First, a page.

The evolution that Mastodon began almost fifteen years ago, continues in 2014 as they prepare to drop their newest album. Along the way there have been few easy roads taken, and any battles won were well-earned on their climb to success. Certainly no one who started out with the band in their early days would have predicted where they would be today as a major international headliner, but this is where they are. As the band has grown they have picked up some new fans along the way who seemed to click with the newer, psychedelic rock vibes of their last few albums, while some die-hard lovers of their sludgy early forays have abandoned ship. That was bound to happen. If you stopped liking this band around the time of Crack The Skye, Once More Around The Sun (Reprise) will likely not see you make a return. However, if you have followed their entire oeuvre from the start and stayed, or came in as of late, this album has your name all over it.
Feeling like an erstwhile greatest hits album of tracks you have never heard before, there is a familiarity to the songs on Once More…. that calls to mind the best moments of the bands’ career. Even if it wasn’t intended, it has an odd effect on the listener. On one hand there is a comfort to this, like “Oh hey! I remember when they did that before!” The other effect is when the band goes back outside of the box yet again, it seems even a little more way out than before. Not every band can pull this off mind you, but the guys in Mastodon learned from their idols (mainly Neurosis and The Melvins) how to break down the machine of creativity, and build it back up again like few other modern bands do. For better or worse they always reinvent themselves slightly with each new outing and they do it selfishly, not the fans or their label. Take that for what it’s worth, this is what they do best.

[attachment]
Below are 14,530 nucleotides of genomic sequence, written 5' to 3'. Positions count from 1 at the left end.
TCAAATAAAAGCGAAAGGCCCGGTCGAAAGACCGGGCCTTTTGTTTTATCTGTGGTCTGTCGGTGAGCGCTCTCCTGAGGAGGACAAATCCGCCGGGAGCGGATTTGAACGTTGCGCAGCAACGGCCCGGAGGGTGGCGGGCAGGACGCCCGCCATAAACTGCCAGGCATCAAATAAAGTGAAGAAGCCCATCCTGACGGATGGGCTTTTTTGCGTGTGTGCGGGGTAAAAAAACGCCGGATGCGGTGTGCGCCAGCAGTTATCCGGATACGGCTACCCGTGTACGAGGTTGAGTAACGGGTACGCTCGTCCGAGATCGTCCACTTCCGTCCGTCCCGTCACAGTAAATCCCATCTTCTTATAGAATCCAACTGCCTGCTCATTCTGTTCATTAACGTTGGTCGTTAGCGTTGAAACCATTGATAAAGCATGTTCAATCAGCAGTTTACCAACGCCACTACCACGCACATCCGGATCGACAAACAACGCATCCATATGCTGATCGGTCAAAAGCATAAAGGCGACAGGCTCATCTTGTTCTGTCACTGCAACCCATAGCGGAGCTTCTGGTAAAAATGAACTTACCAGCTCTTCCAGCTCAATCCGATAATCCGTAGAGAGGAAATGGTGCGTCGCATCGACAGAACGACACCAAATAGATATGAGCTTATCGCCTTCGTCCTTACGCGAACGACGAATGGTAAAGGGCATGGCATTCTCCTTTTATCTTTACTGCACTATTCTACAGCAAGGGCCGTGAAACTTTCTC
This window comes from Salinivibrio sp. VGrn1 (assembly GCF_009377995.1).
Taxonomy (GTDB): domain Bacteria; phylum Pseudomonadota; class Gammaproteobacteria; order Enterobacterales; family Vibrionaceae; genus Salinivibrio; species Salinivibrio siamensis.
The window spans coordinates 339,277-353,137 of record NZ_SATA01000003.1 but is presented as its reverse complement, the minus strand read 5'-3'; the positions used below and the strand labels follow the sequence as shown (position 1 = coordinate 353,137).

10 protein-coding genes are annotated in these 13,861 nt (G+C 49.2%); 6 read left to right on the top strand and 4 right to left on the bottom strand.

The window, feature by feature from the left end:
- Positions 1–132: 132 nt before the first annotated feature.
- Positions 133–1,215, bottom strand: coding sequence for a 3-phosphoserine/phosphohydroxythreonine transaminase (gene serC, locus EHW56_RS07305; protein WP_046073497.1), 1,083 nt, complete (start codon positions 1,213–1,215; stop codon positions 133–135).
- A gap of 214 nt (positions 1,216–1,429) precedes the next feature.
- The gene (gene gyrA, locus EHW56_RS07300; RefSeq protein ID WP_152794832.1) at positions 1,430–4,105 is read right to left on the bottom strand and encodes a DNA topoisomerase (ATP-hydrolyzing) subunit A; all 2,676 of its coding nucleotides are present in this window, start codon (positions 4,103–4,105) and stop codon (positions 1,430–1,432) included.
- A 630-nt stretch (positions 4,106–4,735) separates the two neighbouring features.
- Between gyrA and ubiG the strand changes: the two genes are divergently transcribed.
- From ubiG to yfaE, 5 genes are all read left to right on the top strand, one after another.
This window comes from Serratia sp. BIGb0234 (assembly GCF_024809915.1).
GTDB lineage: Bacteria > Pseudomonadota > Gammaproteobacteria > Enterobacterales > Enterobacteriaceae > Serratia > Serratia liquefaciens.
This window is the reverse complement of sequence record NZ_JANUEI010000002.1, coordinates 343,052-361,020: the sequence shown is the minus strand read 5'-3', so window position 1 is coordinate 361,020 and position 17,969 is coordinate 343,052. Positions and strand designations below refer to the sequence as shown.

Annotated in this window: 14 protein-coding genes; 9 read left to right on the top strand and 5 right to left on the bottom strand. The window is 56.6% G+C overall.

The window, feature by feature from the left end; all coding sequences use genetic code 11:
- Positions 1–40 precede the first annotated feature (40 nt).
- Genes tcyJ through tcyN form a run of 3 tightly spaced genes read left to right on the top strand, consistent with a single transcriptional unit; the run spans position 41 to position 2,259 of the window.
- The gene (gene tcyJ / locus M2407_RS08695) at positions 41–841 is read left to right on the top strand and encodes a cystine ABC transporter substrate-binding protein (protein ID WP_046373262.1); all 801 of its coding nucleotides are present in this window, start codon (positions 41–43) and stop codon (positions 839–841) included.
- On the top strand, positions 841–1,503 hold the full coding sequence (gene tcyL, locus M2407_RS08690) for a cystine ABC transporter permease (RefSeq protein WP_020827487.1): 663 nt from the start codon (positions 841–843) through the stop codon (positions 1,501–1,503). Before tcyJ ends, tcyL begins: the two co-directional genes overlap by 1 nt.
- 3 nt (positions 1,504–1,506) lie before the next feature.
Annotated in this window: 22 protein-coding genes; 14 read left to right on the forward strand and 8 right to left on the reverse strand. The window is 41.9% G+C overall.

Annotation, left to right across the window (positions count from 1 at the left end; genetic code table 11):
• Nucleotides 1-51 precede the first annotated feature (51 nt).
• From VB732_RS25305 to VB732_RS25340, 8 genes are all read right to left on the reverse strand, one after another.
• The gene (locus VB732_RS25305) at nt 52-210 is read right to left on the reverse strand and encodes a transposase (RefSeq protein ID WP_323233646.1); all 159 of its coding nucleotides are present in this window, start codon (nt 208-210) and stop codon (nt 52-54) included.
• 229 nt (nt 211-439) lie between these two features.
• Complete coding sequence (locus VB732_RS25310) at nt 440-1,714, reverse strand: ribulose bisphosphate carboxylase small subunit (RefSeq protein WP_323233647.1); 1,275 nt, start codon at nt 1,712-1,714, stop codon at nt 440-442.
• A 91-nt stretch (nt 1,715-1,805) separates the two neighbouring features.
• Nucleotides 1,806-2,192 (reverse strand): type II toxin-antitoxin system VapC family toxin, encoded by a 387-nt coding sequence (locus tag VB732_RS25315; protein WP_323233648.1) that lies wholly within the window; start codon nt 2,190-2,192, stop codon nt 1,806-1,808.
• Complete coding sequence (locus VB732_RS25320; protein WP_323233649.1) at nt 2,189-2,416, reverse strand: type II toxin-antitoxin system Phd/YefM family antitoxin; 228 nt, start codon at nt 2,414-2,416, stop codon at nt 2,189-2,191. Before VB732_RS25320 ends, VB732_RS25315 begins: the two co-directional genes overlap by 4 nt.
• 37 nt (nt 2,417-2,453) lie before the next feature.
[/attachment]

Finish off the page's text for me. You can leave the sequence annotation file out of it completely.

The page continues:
And now for the music. When the band said earlier in the year that this album was a continuation of 2012’s The Hunter, they weren’t kidding. Although this album is a little less fuzzy and bright sounding than its forerunner, there is a ton of catchy prog and stoner grooves on this album to satisfy. The middle eastern-tinged guitars that open ‘Tread Lightly’ actually remind me of the opening of the Jonah Hex movie soundtrack Mastodon did a few years ago. This brief intro gives way to a driving rock anthem with some urgency. Bassist Troy Sanders and his dusky vocals dominate the track. So slick changes in the pre-chorus and bridge are typical of most Mastodon’s better releases. As usual, about ¾ of the way through the track BrentHinds and Bill Kelliher just go to town with layers of neat guitar parts. With almost no let up, ‘The Motherload’, also rocks. Drummer Brann Dailor’s lead vocals are stunning, the way they were in ‘Oblivion’. They knocked me out of my seat, as does his entire performance here. Impossibly, he continues to get better and better all around, every time. The first single ‘High Road’ comes next and in the context of the first two tracks, its welcome grooves bring us back down to earth a little bit. Totally obtuse and weird, the title track will leave your jaw agape. It definitely calls to mind Remission and Leviathan(both Relapse), but also has the prog factor of their recent work too. I was also surprised by the track’s brevity too, but for once the band of high-minded idealists gives you the Cliff’s Notes. And if it hasn’t set in by now, the concept of this album is time, life, and loss, and acceptance; as these are the things marking the lives of the Mastodonians for the last few years.